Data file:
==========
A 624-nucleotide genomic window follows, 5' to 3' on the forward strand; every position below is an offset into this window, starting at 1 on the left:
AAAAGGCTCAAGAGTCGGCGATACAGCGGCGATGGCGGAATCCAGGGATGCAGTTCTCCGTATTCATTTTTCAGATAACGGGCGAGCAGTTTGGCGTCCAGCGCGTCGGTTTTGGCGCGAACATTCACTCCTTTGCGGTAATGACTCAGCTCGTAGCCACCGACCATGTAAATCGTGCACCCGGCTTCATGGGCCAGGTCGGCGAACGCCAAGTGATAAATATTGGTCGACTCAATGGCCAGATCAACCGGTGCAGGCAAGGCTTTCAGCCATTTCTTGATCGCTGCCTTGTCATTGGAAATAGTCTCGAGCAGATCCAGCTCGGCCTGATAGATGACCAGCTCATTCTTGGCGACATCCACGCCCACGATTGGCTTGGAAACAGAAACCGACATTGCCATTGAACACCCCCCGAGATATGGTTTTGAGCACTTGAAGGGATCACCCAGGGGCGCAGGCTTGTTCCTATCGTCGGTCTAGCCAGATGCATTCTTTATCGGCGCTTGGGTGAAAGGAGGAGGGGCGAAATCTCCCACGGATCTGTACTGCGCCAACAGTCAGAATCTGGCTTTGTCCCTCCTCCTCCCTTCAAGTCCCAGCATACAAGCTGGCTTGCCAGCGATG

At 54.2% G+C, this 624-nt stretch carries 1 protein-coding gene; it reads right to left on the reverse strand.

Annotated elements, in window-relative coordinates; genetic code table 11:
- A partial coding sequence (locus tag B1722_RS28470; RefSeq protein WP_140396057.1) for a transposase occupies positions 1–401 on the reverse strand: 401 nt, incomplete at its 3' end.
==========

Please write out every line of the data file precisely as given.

A 624-nucleotide genomic window follows, 5' to 3' on the forward strand; every position below is an offset into this window, starting at 1 on the left:
AAAAGGCTCAAGAGTCGGCGATACAGCGGCGATGGCGGAATCCAGGGATGCAGTTCTCCGTATTCATTTTTCAGATAACGGGCGAGCAGTTTGGCGTCCAGCGCGTCGGTTTTGGCGCGAACATTCACTCCTTTGCGGTAATGACTCAGCTCGTAGCCACCGACCATGTAAATCGTGCACCCGGCTTCATGGGCCAGGTCGGCGAACGCCAAGTGATAAATATTGGTCGACTCAATGGCCAGATCAACCGGTGCAGGCAAGGCTTTCAGCCATTTCTTGATCGCTGCCTTGTCATTGGAAATAGTCTCGAGCAGATCCAGCTCGGCCTGATAGATGACCAGCTCATTCTTGGCGACATCCACGCCCACGATTGGCTTGGAAACAGAAACCGACATTGCCATTGAACACCCCCCGAGATATGGTTTTGAGCACTTGAAGGGATCACCCAGGGGCGCAGGCTTGTTCCTATCGTCGGTCTAGCCAGATGCATTCTTTATCGGCGCTTGGGTGAAAGGAGGAGGGGCGAAATCTCCCACGGATCTGTACTGCGCCAACAGTCAGAATCTGGCTTTGTCCCTCCTCCTCCCTTCAAGTCCCAGCATACAAGCTGGCTTGCCAGCGATG

At 54.2% G+C, this 624-nt stretch carries 1 protein-coding gene; it reads right to left on the reverse strand.

Annotated elements, in window-relative coordinates; genetic code table 11:
- A partial coding sequence (locus tag B1722_RS28470; RefSeq protein WP_140396057.1) for a transposase occupies positions 1–401 on the reverse strand: 401 nt, incomplete at its 3' end.